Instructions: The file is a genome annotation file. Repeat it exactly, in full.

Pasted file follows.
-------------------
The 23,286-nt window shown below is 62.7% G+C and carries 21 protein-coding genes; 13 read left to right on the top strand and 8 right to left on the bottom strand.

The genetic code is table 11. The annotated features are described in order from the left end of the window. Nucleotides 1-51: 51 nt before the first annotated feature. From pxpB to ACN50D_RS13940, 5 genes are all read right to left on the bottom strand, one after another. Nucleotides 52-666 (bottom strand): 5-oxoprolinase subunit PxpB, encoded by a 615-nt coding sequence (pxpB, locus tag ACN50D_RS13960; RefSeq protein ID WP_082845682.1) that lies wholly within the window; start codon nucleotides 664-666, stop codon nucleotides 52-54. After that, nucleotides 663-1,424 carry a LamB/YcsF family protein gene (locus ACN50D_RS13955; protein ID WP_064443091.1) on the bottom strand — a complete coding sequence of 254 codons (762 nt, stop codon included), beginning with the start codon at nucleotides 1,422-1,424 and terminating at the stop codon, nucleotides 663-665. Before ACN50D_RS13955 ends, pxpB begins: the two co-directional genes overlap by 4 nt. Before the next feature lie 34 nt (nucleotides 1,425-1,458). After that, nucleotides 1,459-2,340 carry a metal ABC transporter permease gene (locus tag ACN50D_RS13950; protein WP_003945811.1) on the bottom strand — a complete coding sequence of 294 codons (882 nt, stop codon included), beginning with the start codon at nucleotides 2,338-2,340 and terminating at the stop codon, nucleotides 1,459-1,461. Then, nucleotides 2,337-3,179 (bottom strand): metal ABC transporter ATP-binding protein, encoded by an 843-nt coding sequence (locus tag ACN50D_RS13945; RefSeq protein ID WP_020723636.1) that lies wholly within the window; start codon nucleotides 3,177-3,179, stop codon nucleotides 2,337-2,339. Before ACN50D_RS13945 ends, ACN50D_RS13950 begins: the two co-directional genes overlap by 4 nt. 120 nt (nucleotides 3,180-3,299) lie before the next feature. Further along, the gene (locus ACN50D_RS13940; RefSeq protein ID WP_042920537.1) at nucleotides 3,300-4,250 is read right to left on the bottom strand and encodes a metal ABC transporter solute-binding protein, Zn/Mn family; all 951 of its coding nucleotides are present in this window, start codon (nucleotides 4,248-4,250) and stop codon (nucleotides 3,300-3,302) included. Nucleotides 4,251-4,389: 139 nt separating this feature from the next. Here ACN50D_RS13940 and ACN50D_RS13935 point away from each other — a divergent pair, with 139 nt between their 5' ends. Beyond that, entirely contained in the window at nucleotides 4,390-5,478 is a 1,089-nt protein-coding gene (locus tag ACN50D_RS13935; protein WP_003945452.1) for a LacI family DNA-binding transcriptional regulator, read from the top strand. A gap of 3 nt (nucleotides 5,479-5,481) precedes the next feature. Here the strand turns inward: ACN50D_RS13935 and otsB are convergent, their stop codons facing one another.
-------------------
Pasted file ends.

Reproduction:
The 23,286-nt window shown below is 62.7% G+C and carries 21 protein-coding genes; 13 read left to right on the top strand and 8 right to left on the bottom strand.

The genetic code is table 11. The annotated features are described in order from the left end of the window. Nucleotides 1-51: 51 nt before the first annotated feature. From pxpB to ACN50D_RS13940, 5 genes are all read right to left on the bottom strand, one after another. Nucleotides 52-666 (bottom strand): 5-oxoprolinase subunit PxpB, encoded by a 615-nt coding sequence (pxpB, locus tag ACN50D_RS13960; RefSeq protein ID WP_082845682.1) that lies wholly within the window; start codon nucleotides 664-666, stop codon nucleotides 52-54. After that, nucleotides 663-1,424 carry a LamB/YcsF family protein gene (locus ACN50D_RS13955; protein ID WP_064443091.1) on the bottom strand — a complete coding sequence of 254 codons (762 nt, stop codon included), beginning with the start codon at nucleotides 1,422-1,424 and terminating at the stop codon, nucleotides 663-665. Before ACN50D_RS13955 ends, pxpB begins: the two co-directional genes overlap by 4 nt. Before the next feature lie 34 nt (nucleotides 1,425-1,458). After that, nucleotides 1,459-2,340 carry a metal ABC transporter permease gene (locus tag ACN50D_RS13950; protein WP_003945811.1) on the bottom strand — a complete coding sequence of 294 codons (882 nt, stop codon included), beginning with the start codon at nucleotides 2,338-2,340 and terminating at the stop codon, nucleotides 1,459-1,461. Then, nucleotides 2,337-3,179 (bottom strand): metal ABC transporter ATP-binding protein, encoded by an 843-nt coding sequence (locus tag ACN50D_RS13945; RefSeq protein ID WP_020723636.1) that lies wholly within the window; start codon nucleotides 3,177-3,179, stop codon nucleotides 2,337-2,339. Before ACN50D_RS13945 ends, ACN50D_RS13950 begins: the two co-directional genes overlap by 4 nt. 120 nt (nucleotides 3,180-3,299) lie before the next feature. Further along, the gene (locus ACN50D_RS13940; RefSeq protein ID WP_042920537.1) at nucleotides 3,300-4,250 is read right to left on the bottom strand and encodes a metal ABC transporter solute-binding protein, Zn/Mn family; all 951 of its coding nucleotides are present in this window, start codon (nucleotides 4,248-4,250) and stop codon (nucleotides 3,300-3,302) included. Nucleotides 4,251-4,389: 139 nt separating this feature from the next. Here ACN50D_RS13940 and ACN50D_RS13935 point away from each other — a divergent pair, with 139 nt between their 5' ends. Beyond that, entirely contained in the window at nucleotides 4,390-5,478 is a 1,089-nt protein-coding gene (locus tag ACN50D_RS13935; protein WP_003945452.1) for a LacI family DNA-binding transcriptional regulator, read from the top strand. A gap of 3 nt (nucleotides 5,479-5,481) precedes the next feature. Here the strand turns inward: ACN50D_RS13935 and otsB are convergent, their stop codons facing one another.